What else do you do to be Green?

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4 responses to “What else do you do to be Green?

  1. Here is a list of things we do to be green in our house:
    homemade natural cleaning products
    homemade natural laundry soap
    homemade dishwasher detergent
    homemade natural cloth diaper laundry “soap”
    we use cloth diapers our twins
    we hang the cloth diapers on a line to dry
    homemade natural eczema remedy for 4 year old
    homemade natural diaper rash ointment for 1 year old twins
    we purchase raw milk from a local farmer
    we purchase grass fed beef from a local farmer
    we purchase bulk honey from a local source
    we are members at wheatsville coop in order to buy more local goods
    we have a compost pile
    we have a worm bin for vermicompost
    we use reusable grocery bags
    we recycle everything possible, even items that require us to make a special trip downtown to the recycling center
    when we purchased a new washer/dryer set last year, water efficiency was at the top of our priority list
    we use energy efficient light bulbs
    we re-purpose small cardboard boxes as drawer organizers
    we drive the fuel efficient car (scion xb) as often as possible, even on trips to houston and love it that three car seats fit just fine in the back seat.

    plans for this year:
    homemade natural hand soap
    homemade natural dish soap
    homemade natural shampoo bars
    homemade natural hair products like conditioner

    all of the ingredients i use in my homemade body care products are purchased locally.

    there may be a few other things but this seems like a good starter list.

  2. Here are a few things I just recently started too to increase my Green 🙂

    I have been using vegetable/bread saver bags now to cut down on the amount of waste I throw away (and it is saving money!)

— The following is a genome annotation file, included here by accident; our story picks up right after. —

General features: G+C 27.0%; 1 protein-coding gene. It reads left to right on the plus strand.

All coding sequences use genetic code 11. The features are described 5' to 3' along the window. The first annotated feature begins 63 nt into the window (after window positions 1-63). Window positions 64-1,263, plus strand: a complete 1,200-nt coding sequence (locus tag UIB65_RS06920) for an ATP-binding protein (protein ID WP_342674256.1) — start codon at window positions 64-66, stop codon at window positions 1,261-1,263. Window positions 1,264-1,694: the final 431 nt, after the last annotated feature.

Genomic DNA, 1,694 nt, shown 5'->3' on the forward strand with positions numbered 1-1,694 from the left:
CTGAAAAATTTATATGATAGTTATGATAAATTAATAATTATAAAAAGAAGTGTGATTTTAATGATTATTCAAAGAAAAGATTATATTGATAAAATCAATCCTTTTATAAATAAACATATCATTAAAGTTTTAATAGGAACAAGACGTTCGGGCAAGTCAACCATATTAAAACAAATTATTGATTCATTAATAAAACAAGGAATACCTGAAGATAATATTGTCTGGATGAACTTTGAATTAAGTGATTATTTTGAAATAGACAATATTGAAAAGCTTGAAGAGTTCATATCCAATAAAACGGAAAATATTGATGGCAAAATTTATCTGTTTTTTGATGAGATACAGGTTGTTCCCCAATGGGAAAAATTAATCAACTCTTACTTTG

I recently started planting some my own vegetables and herbs, right on my apartment balcony; so far they are sprouting up nicely!

    I encourage my friends to eat local and organic foods frequently…maybe it will work one day.

    I try to reuse anything that can possibly be reused.

    Like I said, these are just a few things I have done more lately to go along with everything else I already do. One step at a time!

  3. We try to be as green as we know how and can afford to be – and are constantly learning more! Our kids bring home tips from school, and we all read about how to be more green. Right now we have several things going in our house in our effort to be green:

    My husband, 8 year old and 6 year old built a square foot garden box that we have outside of our (rented) duplex. We are growing a variety of vegetables and herbs in the box, using our own compost mixed with soil. My 6 year old goes out of his way to make sure he composts everything compostable!

    The older kids (and my husband) built a bird feeder and a bird house, and are in the process of building a bat house.

    Our toddler (17 months old) knows the difference between “put this in the recycling” and “put this in the trash” and does whichever he’s asked to. (He also takes items out of the recycling and walks them around the house – I think to see if they might be useful or really ought to have been disposed of, or possibly it’s just fun!)

    All cardboard packaging goes straight to my children’s art/craft reuse bin or cabinet, and our (appropriate) paper gets shredded for the guinea pigs, to supplement their bedding. Other paper gets reused for art/crafts or recycled. I check with my kids on anything that I might want to toss that could possibly be art/craft appropriate.

    If there was a hybrid minivan sold in the US, we’d be driving it. We had to give up our Prius when we realized 3 kids across in the back seat just wasn’t working. 😦

    There are other things we do – such as buying recycled paper, buying organic when we can – but these are some of the things we do that involve our children. They understand the importance of protecting the environment/taking care of our planet, and don’t understand the concept of a world where people don’t recycle. Much better than when I grew up!!!

  4. Rachel Woodward

    I’ve been veggie gardening in my own backyard for several years, and last year I added some hens. I no longer buy eggs at all, and I have happy, happy girls who eat my food scraps and help fertilize my garden.
    A few years ago, I totally stopped buying paper towels and harsh cleaning agents. Now I clean using vinegar and baking soda and re-usuable cloths and rags. I only purchase recycled Toilet paper.
    This year, I’m starting a veggie garden at the school where I teach. I’ll be working with a group of elementary students to learn about nutrition and where their food comes from. Everything we’ve received to build the gardens has come from donations; people donating things that were laying around their homes not being used (yay craigslist!), and our dirt is organic compost. We will be growing organically.

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